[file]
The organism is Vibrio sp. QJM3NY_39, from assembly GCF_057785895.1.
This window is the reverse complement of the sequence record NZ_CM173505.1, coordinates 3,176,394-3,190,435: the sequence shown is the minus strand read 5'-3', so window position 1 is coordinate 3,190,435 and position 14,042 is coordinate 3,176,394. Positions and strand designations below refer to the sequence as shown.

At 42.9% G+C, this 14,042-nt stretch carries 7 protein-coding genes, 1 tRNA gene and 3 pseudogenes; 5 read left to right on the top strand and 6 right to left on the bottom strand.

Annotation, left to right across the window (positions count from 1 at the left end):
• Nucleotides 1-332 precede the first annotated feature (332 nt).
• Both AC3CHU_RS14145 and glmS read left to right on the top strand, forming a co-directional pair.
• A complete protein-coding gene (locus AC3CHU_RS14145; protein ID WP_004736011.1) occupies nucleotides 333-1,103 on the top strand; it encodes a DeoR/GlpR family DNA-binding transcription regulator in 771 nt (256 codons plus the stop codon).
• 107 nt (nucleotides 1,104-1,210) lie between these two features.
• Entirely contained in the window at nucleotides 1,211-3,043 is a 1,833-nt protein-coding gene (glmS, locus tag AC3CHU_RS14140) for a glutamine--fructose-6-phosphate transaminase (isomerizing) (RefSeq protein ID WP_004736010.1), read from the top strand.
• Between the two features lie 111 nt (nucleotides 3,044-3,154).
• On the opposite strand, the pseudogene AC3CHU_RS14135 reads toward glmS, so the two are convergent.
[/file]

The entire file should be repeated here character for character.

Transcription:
The organism is Vibrio sp. QJM3NY_39, from assembly GCF_057785895.1.
This window is the reverse complement of the sequence record NZ_CM173505.1, coordinates 3,176,394-3,190,435: the sequence shown is the minus strand read 5'-3', so window position 1 is coordinate 3,190,435 and position 14,042 is coordinate 3,176,394. Positions and strand designations below refer to the sequence as shown.

At 42.9% G+C, this 14,042-nt stretch carries 7 protein-coding genes, 1 tRNA gene and 3 pseudogenes; 5 read left to right on the top strand and 6 right to left on the bottom strand.

Annotation, left to right across the window (positions count from 1 at the left end):
• Nucleotides 1-332 precede the first annotated feature (332 nt).
• Both AC3CHU_RS14145 and glmS read left to right on the top strand, forming a co-directional pair.
• A complete protein-coding gene (locus AC3CHU_RS14145; protein ID WP_004736011.1) occupies nucleotides 333-1,103 on the top strand; it encodes a DeoR/GlpR family DNA-binding transcription regulator in 771 nt (256 codons plus the stop codon).
• 107 nt (nucleotides 1,104-1,210) lie between these two features.
• Entirely contained in the window at nucleotides 1,211-3,043 is a 1,833-nt protein-coding gene (glmS, locus tag AC3CHU_RS14140) for a glutamine--fructose-6-phosphate transaminase (isomerizing) (RefSeq protein ID WP_004736010.1), read from the top strand.
• Between the two features lie 111 nt (nucleotides 3,044-3,154).
• On the opposite strand, the pseudogene AC3CHU_RS14135 reads toward glmS, so the two are convergent.